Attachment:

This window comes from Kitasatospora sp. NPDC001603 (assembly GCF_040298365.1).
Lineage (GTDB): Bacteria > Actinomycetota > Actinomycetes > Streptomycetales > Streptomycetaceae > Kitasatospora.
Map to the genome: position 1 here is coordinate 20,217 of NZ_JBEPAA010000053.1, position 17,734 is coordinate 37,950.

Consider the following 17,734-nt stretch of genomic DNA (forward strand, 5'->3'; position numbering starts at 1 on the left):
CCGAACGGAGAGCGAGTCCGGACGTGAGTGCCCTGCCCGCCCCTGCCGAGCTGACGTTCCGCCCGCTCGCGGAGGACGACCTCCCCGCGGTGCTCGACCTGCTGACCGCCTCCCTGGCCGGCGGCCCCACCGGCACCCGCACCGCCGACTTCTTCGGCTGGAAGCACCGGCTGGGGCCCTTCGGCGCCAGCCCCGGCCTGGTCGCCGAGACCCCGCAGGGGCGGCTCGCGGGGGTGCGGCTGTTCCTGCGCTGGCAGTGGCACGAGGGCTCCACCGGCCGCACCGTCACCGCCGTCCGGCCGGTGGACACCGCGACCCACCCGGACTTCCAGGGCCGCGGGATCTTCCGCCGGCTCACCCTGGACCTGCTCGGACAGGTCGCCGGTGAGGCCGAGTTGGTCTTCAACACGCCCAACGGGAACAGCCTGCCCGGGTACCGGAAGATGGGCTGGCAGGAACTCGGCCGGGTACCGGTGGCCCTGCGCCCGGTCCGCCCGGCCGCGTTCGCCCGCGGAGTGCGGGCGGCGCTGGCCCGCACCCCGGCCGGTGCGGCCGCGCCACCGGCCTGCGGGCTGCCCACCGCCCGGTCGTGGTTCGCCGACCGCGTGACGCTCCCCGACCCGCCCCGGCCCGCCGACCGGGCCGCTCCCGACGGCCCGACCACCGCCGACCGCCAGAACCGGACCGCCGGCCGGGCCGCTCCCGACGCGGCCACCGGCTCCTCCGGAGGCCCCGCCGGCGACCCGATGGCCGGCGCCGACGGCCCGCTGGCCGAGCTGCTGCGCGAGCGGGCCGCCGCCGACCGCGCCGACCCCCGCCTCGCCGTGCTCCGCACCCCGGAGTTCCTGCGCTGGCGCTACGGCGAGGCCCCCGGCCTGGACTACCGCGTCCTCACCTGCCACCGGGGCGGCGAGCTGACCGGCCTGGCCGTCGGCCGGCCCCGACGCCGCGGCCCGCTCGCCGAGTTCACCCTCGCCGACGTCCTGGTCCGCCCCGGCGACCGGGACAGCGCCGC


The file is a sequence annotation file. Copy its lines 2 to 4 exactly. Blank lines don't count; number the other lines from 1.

Lineage (GTDB): Bacteria > Actinomycetota > Actinomycetes > Streptomycetales > Streptomycetaceae > Kitasatospora.
Map to the genome: position 1 here is coordinate 20,217 of NZ_JBEPAA010000053.1, position 17,734 is coordinate 37,950.

Consider the following 17,734-nt stretch of genomic DNA (forward strand, 5'->3'; position numbering starts at 1 on the left):